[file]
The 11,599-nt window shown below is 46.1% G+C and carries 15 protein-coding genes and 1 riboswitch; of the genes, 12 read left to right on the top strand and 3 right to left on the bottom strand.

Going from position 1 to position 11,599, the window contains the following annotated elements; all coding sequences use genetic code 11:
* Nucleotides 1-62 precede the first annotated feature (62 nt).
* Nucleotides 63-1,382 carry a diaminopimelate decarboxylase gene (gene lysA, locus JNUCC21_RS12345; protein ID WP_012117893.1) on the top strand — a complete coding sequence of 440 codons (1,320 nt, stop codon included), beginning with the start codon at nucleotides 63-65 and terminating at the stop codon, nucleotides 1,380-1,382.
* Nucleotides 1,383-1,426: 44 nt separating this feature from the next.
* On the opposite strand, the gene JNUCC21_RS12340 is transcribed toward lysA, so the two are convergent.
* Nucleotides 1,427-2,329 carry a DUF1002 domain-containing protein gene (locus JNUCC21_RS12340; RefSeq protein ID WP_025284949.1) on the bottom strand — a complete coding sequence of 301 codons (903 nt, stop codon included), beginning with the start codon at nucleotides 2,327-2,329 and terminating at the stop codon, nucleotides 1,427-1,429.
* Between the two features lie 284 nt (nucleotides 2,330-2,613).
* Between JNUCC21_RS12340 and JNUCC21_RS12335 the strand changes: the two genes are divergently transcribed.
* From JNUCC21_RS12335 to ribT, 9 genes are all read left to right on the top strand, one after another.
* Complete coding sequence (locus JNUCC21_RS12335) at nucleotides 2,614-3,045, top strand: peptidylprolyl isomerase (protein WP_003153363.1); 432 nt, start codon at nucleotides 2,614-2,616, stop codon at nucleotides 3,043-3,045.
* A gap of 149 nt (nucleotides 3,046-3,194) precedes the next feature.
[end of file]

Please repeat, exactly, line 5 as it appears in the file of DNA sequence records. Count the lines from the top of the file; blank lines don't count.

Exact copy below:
* Nucleotides 1,383-1,426: 44 nt separating this feature from the next.